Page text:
The background here is unfortunately familiar. Unless Congress raises the debt limit in the next few months, the federal government will go into default. The exact timetable is uncertain, but the most likely deadline will be late summer or early fall—probably at some point after Labor Day.
Republicans say they will only raise the debt limit in exchange for spending cuts and other policy demands; Democrats and President Obama say they will not negotiate the full faith and credit of the United States. That means one of three plausible scenarios will unfold: (1) Republicans will fold, raising the debt limit with no strings attached; (2) Democrats and the White House will fold, caving into GOP demands; or (3) the United States will default on its obligations. This is a terrible situation for the country, but it's also a bad political situation for Republicans—unless Democrats bail them out by choosing the second option.
Democrats have generally been pretty reliable when it comes to bailing out the GOP, so there's a pretty good chance that's exactly what will happen this time, but if they don't, Republicans are going to be in a bind. They'll be forced to choose between what the overwhelming majority of the country wants—raising the debt limit without going through yet another hostage crisis—and what their base wants, forcing a default to starve the government.
If Democrats and President Obama stand firm, Republicans will have nobody to blame but themselves for facing such a tough political predicament. Republicans weren't trapped into this by their political opponents—they made a deal with the far right, and now it's catching up to them. Democrats and the president have given them every chance in the world to save face and step back from the brink, but Republicans refuse to accept it.
Republicans probably figure all they need to do is keep on saying no to get what they want. Maybe they're right, but imagine for a moment if President Obama spends the late summer and early fall making it clear that the days of Republican debt limit extortion are over—that when he said he wouldn't give in to their hostage-taking, he meant it. Imagine if instead of begging them to accept his offer to cut Social Security, he framed the debate as a choice between meeting our obligations or tanking the economy, but under no circumstance allowing one political party to exert its will through threats of economic sabotage.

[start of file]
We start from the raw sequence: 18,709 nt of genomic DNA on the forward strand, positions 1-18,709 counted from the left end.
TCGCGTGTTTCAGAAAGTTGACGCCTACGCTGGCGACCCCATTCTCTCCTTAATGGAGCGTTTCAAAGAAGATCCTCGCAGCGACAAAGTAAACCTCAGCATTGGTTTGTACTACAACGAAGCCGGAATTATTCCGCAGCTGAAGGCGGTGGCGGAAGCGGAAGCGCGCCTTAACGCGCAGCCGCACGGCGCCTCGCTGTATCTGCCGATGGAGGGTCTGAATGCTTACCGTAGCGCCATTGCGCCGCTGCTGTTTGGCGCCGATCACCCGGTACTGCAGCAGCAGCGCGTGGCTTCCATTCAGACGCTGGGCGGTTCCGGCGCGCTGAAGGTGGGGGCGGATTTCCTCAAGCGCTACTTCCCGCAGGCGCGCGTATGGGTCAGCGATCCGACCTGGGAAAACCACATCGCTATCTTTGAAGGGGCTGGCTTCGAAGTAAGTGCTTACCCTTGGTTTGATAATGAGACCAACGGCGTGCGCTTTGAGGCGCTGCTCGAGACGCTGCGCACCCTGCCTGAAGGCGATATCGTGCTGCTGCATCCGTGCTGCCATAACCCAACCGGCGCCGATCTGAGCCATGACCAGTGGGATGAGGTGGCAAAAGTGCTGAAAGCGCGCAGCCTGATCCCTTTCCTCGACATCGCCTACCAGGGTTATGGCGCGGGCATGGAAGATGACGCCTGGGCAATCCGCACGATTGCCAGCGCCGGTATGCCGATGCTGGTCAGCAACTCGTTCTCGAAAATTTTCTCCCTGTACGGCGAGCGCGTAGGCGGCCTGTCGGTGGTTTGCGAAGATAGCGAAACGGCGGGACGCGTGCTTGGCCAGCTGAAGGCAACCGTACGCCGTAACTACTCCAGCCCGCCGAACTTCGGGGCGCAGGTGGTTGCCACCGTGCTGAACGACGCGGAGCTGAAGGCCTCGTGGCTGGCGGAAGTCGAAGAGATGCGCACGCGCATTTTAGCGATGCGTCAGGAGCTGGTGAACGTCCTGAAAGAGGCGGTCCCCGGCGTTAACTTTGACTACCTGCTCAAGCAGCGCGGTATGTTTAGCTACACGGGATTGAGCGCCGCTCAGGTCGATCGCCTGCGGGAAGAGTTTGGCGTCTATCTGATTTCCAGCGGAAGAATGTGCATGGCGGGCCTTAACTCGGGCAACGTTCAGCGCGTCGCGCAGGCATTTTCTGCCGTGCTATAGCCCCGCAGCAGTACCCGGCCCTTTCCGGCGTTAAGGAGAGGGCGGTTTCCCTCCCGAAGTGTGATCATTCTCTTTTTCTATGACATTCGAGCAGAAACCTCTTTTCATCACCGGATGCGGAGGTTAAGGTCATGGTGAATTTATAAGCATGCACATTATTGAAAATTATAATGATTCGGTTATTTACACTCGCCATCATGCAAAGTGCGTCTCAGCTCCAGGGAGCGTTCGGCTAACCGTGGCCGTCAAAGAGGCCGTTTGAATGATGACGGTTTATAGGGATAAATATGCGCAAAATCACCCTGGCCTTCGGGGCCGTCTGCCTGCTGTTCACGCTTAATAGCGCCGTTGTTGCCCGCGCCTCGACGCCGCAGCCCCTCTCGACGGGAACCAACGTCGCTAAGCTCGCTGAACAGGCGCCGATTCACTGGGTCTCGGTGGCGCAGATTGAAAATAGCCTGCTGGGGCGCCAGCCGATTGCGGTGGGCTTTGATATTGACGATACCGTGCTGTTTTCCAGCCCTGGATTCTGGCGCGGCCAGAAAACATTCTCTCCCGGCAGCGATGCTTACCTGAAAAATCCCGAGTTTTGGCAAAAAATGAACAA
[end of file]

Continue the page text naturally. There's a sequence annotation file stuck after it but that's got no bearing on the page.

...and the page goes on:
If that's what Obama does, all those pundits who are writing him off as irrelevant will find out just how wrong they are. Because if that's the approach he takes, those won't just be words—they'll be words backed up by a guy who not only has a veto pen, but also will have a party unified behind him. Republicans, by contrast, will be divided. Sure, their extremist base wants default, but there's still an awful lot of Republicans who don't want to go that route. Certainly, there's enough of them in Congress to get a majority in both chambers.
If President Obama really wants to break the back of right-wing extremism in Congress, that's the way to do it. Keep it simple: to default or to not default. Be confident that there is a majority coalition for governing sanely, because there is. In other words, don't be afraid of crazy Republicans, because between congressional Democrats and the handful of Republicans who still haven't gone over the edge, there's a workable majority to be had. It's there for the taking.